Alzheimer's disease produces several early signs, most of which are physical. One early sign of dementia is memory loss, such as forgetting to deposit a Social Security check or paying a bill with no money in a bank account. According to a survey conducted by AIG, more than 50 percent of all seniors older than 65 manage their finances by themselves. The combination of managing finances and early-stage dementia can cause plenty of issues for elderly people.
Elderly people also are vulnerable to scams and fraudulent activity. To prevent your parents from succumbing to fraud, as well as ensure they enjoy healthy finances for the rest of their lives, you can take several steps to protect elderly parents' assets.
If your parents suffer from a mild cognitive decline, they might be able to complete simple financial tasks such as pay for regular expenses. However, complex financial tasks like balancing a checkbook can lead to serious errors.
Before you implement the steps for protecting your parents financially, look for one or more of the following signs:
Being hands-on is the principle to follow for protecting your elderly parents' assets.
Every American is entitled to one free credit report each year from Equifax, Experian, and TransUnion. Sign your parents up for free credit reports to keep them informed about their credit scores.
Digital technology has made it easy to set up automatic payments. Your parents can set up automatic payments for a mortgage, an auto loan, utility bills, and credit cards.
This is a step that might require the professional expertise of a certified financial planner. As we approach retirement, most of our investments should be generating income. Simplifying your parents' financial portfolio makes it easier to manage personal finances and sets aside money for long-term care expenses.
A power of attorney acts on your parents' behalf to address the legal and financial decisions that your parents can no longer make. This step also helps prevent a court from taking control away from your parents when managing assets.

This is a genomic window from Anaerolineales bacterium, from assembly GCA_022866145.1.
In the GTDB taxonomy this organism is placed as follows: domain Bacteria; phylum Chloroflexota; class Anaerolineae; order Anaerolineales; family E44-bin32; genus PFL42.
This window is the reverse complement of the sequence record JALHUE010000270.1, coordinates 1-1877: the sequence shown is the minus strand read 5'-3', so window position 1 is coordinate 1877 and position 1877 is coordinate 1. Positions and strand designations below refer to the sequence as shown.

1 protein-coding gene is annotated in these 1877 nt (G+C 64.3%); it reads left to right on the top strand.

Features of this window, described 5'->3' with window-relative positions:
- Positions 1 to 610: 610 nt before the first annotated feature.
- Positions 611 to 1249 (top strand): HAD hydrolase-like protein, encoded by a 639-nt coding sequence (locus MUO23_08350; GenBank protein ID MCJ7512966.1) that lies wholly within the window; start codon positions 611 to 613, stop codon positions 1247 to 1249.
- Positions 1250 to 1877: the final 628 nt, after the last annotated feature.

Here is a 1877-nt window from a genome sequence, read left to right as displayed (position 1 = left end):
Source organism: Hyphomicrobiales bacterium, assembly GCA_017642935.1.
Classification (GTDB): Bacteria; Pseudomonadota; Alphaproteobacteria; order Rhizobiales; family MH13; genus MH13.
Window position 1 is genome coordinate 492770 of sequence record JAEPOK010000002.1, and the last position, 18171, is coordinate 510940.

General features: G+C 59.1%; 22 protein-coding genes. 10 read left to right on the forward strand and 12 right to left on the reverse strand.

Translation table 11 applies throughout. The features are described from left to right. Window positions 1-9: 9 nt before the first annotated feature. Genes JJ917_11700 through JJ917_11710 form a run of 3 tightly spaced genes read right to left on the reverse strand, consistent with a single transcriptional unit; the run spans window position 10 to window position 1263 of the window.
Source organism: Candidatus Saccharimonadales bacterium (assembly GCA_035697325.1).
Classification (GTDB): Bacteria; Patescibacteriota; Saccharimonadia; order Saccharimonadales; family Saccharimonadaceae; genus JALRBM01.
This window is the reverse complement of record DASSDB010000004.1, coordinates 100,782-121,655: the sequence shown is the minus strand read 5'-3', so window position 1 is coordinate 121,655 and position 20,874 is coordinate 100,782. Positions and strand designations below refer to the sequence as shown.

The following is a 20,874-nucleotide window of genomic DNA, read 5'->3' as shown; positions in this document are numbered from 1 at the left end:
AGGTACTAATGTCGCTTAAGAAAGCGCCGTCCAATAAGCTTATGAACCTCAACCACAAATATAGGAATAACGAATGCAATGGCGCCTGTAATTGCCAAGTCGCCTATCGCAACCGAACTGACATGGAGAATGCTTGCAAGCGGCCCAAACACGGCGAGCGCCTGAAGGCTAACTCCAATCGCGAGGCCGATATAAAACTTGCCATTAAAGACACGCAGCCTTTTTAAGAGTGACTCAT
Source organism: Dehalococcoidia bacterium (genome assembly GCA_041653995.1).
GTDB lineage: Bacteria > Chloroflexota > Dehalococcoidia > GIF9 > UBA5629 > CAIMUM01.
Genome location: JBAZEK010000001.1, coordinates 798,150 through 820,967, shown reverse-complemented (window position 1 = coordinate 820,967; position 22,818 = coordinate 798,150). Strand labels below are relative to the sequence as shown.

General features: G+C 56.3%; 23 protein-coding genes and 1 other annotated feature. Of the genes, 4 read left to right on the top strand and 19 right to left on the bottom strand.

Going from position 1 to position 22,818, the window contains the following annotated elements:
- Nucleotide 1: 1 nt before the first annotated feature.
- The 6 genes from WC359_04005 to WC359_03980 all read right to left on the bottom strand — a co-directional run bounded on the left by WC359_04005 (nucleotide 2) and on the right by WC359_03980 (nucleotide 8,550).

Knowing how your parents plan to handle their estate can pay off in the future. You will be able to discover if any assets are missing and find out if there are any changes made to the estate plan.
Before your parents reach retirement age, encourage them to establish a living trust. As the grantor, your parents designate a trustee to follow their wishes for managing the trust. An irrevocable trust provides your parents with many advantages, including ensuring they cannot change the terms and conditions of the trust. This is especially important if both of your parents start displaying the signs of dementia.
An irrevocable trust protects your parents' assets against creditors and legal judgments. It also reduces the tax obligation of the estate. Setting up an irrevocable trust is relatively easy to do. If you work with an experienced estate planning attorney, you get the expertise you need to protect your elderly parents' assets for the rest of their lives.
An irrevocable trust written by one of our estate planning lawyers will ensure your parents never fall victim to scams and other types of fraudulent activities. We will walk you through the process of establishing an irrevocable trust, which will protect your elderly parents' assets for years to come.
Schedule a free consultation if you are interested in protecting your elderly parents' assets.